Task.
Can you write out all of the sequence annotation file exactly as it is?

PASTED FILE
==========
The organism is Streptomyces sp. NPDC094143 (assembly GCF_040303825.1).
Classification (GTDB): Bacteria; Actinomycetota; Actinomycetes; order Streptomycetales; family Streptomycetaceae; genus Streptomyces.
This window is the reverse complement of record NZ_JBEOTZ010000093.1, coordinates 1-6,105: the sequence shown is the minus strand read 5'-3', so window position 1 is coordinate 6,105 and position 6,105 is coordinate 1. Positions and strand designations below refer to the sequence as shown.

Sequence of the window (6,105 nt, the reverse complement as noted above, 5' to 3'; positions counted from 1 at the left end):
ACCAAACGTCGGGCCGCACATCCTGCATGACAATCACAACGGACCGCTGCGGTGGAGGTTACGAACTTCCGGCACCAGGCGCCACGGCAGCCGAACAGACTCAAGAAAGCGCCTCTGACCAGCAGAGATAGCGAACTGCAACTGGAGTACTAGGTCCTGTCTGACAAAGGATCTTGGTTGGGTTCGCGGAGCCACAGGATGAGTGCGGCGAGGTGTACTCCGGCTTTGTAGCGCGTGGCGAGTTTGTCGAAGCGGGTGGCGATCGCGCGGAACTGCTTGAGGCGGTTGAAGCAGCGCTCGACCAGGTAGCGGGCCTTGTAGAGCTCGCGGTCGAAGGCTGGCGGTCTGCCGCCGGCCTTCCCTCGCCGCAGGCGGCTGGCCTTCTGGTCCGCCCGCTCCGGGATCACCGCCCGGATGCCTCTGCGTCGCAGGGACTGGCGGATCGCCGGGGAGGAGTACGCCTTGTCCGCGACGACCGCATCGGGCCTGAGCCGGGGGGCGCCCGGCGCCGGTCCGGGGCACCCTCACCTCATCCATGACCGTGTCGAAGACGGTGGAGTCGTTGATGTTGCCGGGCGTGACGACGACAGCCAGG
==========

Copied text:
The organism is Streptomyces sp. NPDC094143 (assembly GCF_040303825.1).
Classification (GTDB): Bacteria; Actinomycetota; Actinomycetes; order Streptomycetales; family Streptomycetaceae; genus Streptomyces.
This window is the reverse complement of record NZ_JBEOTZ010000093.1, coordinates 1-6,105: the sequence shown is the minus strand read 5'-3', so window position 1 is coordinate 6,105 and position 6,105 is coordinate 1. Positions and strand designations below refer to the sequence as shown.

Sequence of the window (6,105 nt, the reverse complement as noted above, 5' to 3'; positions counted from 1 at the left end):
ACCAAACGTCGGGCCGCACATCCTGCATGACAATCACAACGGACCGCTGCGGTGGAGGTTACGAACTTCCGGCACCAGGCGCCACGGCAGCCGAACAGACTCAAGAAAGCGCCTCTGACCAGCAGAGATAGCGAACTGCAACTGGAGTACTAGGTCCTGTCTGACAAAGGATCTTGGTTGGGTTCGCGGAGCCACAGGATGAGTGCGGCGAGGTGTACTCCGGCTTTGTAGCGCGTGGCGAGTTTGTCGAAGCGGGTGGCGATCGCGCGGAACTGCTTGAGGCGGTTGAAGCAGCGCTCGACCAGGTAGCGGGCCTTGTAGAGCTCGCGGTCGAAGGCTGGCGGTCTGCCGCCGGCCTTCCCTCGCCGCAGGCGGCTGGCCTTCTGGTCCGCCCGCTCCGGGATCACCGCCCGGATGCCTCTGCGTCGCAGGGACTGGCGGATCGCCGGGGAGGAGTACGCCTTGTCCGCGACGACCGCATCGGGCCTGAGCCGGGGGGCGCCCGGCGCCGGTCCGGGGCACCCTCACCTCATCCATGACCGTGTCGAAGACGGTGGAGTCGTTGATGTTGCCGGGCGTGACGACGACAGCCAGG